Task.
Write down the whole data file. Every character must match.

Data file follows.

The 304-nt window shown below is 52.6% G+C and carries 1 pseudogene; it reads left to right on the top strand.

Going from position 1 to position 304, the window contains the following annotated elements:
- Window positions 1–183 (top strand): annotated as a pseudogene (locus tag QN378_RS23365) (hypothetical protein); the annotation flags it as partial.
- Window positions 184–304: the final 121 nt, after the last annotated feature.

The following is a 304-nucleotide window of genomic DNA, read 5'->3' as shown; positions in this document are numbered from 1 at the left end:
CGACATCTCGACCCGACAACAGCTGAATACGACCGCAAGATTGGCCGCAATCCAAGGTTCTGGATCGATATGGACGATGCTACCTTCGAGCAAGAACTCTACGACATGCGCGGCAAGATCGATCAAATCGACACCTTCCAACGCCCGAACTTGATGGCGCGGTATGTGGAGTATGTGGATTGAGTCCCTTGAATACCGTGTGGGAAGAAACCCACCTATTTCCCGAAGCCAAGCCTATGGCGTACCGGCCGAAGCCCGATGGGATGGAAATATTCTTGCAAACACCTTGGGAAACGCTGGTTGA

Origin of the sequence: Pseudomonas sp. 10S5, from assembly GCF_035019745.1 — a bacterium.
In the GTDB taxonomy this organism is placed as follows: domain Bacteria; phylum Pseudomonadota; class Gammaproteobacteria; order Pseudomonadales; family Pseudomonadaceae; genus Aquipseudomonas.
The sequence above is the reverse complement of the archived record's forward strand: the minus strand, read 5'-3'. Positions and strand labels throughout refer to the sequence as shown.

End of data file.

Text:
The 304-nt window shown below is 52.6% G+C and carries 1 pseudogene; it reads left to right on the top strand.

Going from position 1 to position 304, the window contains the following annotated elements:
- Window positions 1–183 (top strand): annotated as a pseudogene (locus tag QN378_RS23365) (hypothetical protein); the annotation flags it as partial.
- Window positions 184–304: the final 121 nt, after the last annotated feature.

The following is a 304-nucleotide window of genomic DNA, read 5'->3' as shown; positions in this document are numbered from 1 at the left end:
CGACATCTCGACCCGACAACAGCTGAATACGACCGCAAGATTGGCCGCAATCCAAGGTTCTGGATCGATATGGACGATGCTACCTTCGAGCAAGAACTCTACGACATGCGCGGCAAGATCGATCAAATCGACACCTTCCAACGCCCGAACTTGATGGCGCGGTATGTGGAGTATGTGGATTGAGTCCCTTGAATACCGTGTGGGAAGAAACCCACCTATTTCCCGAAGCCAAGCCTATGGCGTACCGGCCGAAGCCCGATGGGATGGAAATATTCTTGCAAACACCTTGGGAAACGCTGGTTGA

Origin of the sequence: Pseudomonas sp. 10S5, from assembly GCF_035019745.1 — a bacterium.
In the GTDB taxonomy this organism is placed as follows: domain Bacteria; phylum Pseudomonadota; class Gammaproteobacteria; order Pseudomonadales; family Pseudomonadaceae; genus Aquipseudomonas.
The sequence above is the reverse complement of the archived record's forward strand: the minus strand, read 5'-3'. Positions and strand labels throughout refer to the sequence as shown.